Richard Garth, C.J.
1. It has been contended before us, that as regards the claim for the value of the trees, the plaintiff's rights are saved by Section 14 of the last Limitation Act.
2. That section enacts, that, in computing the period of limitation, the time during which the plaintiff has been prosecuting with due diligence another suit against the defendants shall be excluded, when the proceeding is founded upon the same cause of action, and is prosecuted in good faith in a Court which, from defect of jurisdiction or other cause of a like nature, is unable to entertain it.'
3. Now it seems that the plaintiff, sometime ago, brought a suit for the value of these trees in the name of a person who sued as his manager; and the suit was dismissed by the High Court, on the ground that as manager he had no right to sue on behalf of the plaintiff. It is argued that this was a suit prosecuted by the plaintiff (within the meaning of Section 14) in good faith, and in a Court which from defect of jurisdiction or other cause of a like nature was unable to entertain it.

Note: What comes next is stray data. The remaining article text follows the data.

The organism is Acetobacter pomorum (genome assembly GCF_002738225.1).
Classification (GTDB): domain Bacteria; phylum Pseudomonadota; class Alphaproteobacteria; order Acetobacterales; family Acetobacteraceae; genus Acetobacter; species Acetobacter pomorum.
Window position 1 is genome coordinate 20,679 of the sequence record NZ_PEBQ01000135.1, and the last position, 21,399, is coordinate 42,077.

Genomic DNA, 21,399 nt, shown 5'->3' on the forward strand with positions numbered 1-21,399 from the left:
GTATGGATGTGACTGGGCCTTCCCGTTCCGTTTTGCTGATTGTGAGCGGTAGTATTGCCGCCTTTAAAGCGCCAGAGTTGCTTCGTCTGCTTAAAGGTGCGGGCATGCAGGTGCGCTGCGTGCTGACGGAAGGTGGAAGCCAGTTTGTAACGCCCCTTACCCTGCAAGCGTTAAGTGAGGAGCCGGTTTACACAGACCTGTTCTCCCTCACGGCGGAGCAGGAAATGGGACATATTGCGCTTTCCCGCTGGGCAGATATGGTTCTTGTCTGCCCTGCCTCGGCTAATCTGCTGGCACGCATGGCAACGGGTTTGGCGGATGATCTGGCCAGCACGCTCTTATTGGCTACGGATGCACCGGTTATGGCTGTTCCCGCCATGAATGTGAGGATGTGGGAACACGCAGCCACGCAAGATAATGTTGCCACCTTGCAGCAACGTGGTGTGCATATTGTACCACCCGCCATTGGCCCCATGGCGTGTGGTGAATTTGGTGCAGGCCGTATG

4. We think it clear that such a case is not within the meaning of Section 14. It was not from defect of jurisdiction or from any cause of a like nature that the previous suit brought by the manager was dismissed. The Court in which the suit was brought had a perfect right to entertain that suit.
5. The reason why it was dismissed was because it was brought in the name of the wrong person.
6. We think, therefore, that the Subordinate Judge in this case was quite right in holding that the claim for cutting down the trees was barred.